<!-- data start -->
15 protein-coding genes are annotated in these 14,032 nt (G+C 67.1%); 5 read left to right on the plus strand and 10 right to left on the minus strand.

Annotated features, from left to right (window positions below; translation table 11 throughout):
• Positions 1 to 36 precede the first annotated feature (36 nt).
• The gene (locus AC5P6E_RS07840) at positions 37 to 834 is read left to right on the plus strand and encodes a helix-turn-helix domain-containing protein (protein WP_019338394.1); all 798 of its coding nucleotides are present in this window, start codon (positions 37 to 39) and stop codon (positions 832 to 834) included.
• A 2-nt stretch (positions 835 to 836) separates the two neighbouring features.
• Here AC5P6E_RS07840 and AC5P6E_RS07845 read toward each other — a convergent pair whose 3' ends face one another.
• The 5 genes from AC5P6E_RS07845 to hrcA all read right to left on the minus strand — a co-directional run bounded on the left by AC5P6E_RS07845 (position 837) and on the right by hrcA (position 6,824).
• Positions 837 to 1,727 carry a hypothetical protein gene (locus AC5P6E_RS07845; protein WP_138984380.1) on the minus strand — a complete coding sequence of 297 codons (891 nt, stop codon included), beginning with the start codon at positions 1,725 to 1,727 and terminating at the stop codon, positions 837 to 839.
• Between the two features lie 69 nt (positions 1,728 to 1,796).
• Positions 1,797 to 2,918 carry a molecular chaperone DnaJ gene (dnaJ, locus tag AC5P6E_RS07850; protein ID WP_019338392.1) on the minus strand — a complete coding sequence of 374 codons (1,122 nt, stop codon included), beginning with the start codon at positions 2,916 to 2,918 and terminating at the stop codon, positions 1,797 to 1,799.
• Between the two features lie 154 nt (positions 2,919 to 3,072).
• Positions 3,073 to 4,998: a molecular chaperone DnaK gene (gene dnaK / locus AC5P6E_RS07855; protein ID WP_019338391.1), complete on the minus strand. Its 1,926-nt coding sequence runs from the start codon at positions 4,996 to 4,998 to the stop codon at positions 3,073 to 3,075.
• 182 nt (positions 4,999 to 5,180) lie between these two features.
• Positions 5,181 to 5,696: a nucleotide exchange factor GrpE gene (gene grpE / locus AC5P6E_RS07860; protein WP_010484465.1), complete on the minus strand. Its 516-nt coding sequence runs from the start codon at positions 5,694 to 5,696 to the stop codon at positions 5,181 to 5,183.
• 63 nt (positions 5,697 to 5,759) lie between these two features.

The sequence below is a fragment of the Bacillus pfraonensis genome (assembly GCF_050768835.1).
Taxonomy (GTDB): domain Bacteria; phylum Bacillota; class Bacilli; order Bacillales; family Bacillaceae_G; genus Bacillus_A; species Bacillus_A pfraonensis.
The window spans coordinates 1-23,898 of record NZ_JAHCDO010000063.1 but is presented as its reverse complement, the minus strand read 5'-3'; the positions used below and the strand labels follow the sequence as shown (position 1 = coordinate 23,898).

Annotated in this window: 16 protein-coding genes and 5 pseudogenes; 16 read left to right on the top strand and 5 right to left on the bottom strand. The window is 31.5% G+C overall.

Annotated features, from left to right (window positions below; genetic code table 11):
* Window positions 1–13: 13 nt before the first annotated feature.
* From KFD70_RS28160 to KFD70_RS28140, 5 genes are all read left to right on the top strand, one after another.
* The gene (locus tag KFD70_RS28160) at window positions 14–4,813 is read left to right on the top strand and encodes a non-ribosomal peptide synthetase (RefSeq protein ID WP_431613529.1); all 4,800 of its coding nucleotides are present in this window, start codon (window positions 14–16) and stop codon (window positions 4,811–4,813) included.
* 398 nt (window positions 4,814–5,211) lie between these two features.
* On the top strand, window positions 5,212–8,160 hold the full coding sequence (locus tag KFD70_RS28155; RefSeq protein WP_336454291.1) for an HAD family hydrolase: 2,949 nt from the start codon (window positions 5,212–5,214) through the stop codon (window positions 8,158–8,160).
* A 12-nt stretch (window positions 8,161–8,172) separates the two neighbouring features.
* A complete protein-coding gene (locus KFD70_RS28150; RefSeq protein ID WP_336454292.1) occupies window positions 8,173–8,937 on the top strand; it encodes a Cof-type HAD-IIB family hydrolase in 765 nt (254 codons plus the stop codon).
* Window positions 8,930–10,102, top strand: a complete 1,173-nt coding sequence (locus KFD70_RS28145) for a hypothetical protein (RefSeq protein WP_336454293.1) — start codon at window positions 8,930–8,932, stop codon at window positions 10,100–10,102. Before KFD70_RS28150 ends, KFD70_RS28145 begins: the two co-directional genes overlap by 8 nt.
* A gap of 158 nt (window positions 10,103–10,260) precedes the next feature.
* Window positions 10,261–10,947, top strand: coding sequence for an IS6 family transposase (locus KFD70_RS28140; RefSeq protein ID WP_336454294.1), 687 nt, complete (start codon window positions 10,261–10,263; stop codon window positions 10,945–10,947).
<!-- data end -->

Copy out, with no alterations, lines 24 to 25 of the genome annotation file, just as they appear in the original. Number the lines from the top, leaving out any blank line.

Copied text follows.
* 398 nt (window positions 4,814–5,211) lie between these two features.
* On the top strand, window positions 5,212–8,160 hold the full coding sequence (locus tag KFD70_RS28155; RefSeq protein WP_336454291.1) for an HAD family hydrolase: 2,949 nt from the start codon (window positions 5,212–5,214) through the stop codon (window positions 8,158–8,160).